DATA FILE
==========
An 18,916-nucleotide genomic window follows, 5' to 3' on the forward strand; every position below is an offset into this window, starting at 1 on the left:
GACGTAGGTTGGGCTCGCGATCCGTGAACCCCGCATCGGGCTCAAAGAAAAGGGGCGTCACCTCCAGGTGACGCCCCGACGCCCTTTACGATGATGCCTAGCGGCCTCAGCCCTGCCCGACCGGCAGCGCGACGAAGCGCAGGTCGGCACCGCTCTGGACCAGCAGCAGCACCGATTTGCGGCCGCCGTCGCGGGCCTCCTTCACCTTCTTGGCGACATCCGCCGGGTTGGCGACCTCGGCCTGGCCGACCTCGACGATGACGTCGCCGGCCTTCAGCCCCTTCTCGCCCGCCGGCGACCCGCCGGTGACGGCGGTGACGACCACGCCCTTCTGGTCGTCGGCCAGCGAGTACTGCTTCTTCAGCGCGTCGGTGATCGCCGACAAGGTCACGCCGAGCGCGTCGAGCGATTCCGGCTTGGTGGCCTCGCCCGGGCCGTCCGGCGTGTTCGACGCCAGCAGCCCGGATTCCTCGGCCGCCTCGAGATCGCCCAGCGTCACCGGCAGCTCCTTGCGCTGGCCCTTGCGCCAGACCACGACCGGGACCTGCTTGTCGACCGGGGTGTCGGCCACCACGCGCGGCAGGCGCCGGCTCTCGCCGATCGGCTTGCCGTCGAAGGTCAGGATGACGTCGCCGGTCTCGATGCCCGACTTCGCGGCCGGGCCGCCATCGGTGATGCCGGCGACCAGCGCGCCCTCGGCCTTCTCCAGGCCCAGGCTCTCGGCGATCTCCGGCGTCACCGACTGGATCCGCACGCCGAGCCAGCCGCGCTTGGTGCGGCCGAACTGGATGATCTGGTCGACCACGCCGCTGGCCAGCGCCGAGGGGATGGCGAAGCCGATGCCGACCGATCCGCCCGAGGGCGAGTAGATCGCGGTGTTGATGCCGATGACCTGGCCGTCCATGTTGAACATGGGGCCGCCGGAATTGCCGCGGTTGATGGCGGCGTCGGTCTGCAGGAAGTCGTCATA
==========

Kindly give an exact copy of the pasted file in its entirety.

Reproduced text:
An 18,916-nucleotide genomic window follows, 5' to 3' on the forward strand; every position below is an offset into this window, starting at 1 on the left:
GACGTAGGTTGGGCTCGCGATCCGTGAACCCCGCATCGGGCTCAAAGAAAAGGGGCGTCACCTCCAGGTGACGCCCCGACGCCCTTTACGATGATGCCTAGCGGCCTCAGCCCTGCCCGACCGGCAGCGCGACGAAGCGCAGGTCGGCACCGCTCTGGACCAGCAGCAGCACCGATTTGCGGCCGCCGTCGCGGGCCTCCTTCACCTTCTTGGCGACATCCGCCGGGTTGGCGACCTCGGCCTGGCCGACCTCGACGATGACGTCGCCGGCCTTCAGCCCCTTCTCGCCCGCCGGCGACCCGCCGGTGACGGCGGTGACGACCACGCCCTTCTGGTCGTCGGCCAGCGAGTACTGCTTCTTCAGCGCGTCGGTGATCGCCGACAAGGTCACGCCGAGCGCGTCGAGCGATTCCGGCTTGGTGGCCTCGCCCGGGCCGTCCGGCGTGTTCGACGCCAGCAGCCCGGATTCCTCGGCCGCCTCGAGATCGCCCAGCGTCACCGGCAGCTCCTTGCGCTGGCCCTTGCGCCAGACCACGACCGGGACCTGCTTGTCGACCGGGGTGTCGGCCACCACGCGCGGCAGGCGCCGGCTCTCGCCGATCGGCTTGCCGTCGAAGGTCAGGATGACGTCGCCGGTCTCGATGCCCGACTTCGCGGCCGGGCCGCCATCGGTGATGCCGGCGACCAGCGCGCCCTCGGCCTTCTCCAGGCCCAGGCTCTCGGCGATCTCCGGCGTCACCGACTGGATCCGCACGCCGAGCCAGCCGCGCTTGGTGCGGCCGAACTGGATGATCTGGTCGACCACGCCGCTGGCCAGCGCCGAGGGGATGGCGAAGCCGATGCCGACCGATCCGCCCGAGGGCGAGTAGATCGCGGTGTTGATGCCGATGACCTGGCCGTCCATGTTGAACATGGGGCCGCCGGAATTGCCGCGGTTGATGGCGGCGTCGGTCTGCAGGAAGTCGTCATA